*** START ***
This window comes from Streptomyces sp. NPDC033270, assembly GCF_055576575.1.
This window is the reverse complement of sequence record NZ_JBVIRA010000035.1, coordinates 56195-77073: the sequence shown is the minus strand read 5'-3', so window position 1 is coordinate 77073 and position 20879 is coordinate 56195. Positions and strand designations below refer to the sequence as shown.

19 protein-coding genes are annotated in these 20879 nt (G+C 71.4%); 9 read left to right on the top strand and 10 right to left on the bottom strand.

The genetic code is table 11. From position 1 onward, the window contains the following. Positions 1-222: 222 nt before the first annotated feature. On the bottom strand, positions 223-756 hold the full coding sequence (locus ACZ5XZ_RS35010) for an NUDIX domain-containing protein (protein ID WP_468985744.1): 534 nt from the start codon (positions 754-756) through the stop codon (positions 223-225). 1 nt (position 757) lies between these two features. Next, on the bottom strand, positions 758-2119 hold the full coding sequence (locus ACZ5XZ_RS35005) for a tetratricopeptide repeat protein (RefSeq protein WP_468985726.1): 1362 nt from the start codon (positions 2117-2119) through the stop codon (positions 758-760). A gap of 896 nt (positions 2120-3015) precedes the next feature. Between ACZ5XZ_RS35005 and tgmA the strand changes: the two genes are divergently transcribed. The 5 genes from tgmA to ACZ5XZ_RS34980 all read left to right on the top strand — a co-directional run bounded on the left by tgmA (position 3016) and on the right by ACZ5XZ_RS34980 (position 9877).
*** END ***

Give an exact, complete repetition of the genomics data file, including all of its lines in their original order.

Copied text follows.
This window comes from Streptomyces sp. NPDC033270, assembly GCF_055576575.1.
This window is the reverse complement of sequence record NZ_JBVIRA010000035.1, coordinates 56195-77073: the sequence shown is the minus strand read 5'-3', so window position 1 is coordinate 77073 and position 20879 is coordinate 56195. Positions and strand designations below refer to the sequence as shown.

19 protein-coding genes are annotated in these 20879 nt (G+C 71.4%); 9 read left to right on the top strand and 10 right to left on the bottom strand.

The genetic code is table 11. From position 1 onward, the window contains the following. Positions 1-222: 222 nt before the first annotated feature. On the bottom strand, positions 223-756 hold the full coding sequence (locus ACZ5XZ_RS35010) for an NUDIX domain-containing protein (protein ID WP_468985744.1): 534 nt from the start codon (positions 754-756) through the stop codon (positions 223-225). 1 nt (position 757) lies between these two features. Next, on the bottom strand, positions 758-2119 hold the full coding sequence (locus ACZ5XZ_RS35005) for a tetratricopeptide repeat protein (RefSeq protein WP_468985726.1): 1362 nt from the start codon (positions 2117-2119) through the stop codon (positions 758-760). A gap of 896 nt (positions 2120-3015) precedes the next feature. Between ACZ5XZ_RS35005 and tgmA the strand changes: the two genes are divergently transcribed. The 5 genes from tgmA to ACZ5XZ_RS34980 all read left to right on the top strand — a co-directional run bounded on the left by tgmA (position 3016) and on the right by ACZ5XZ_RS34980 (position 9877).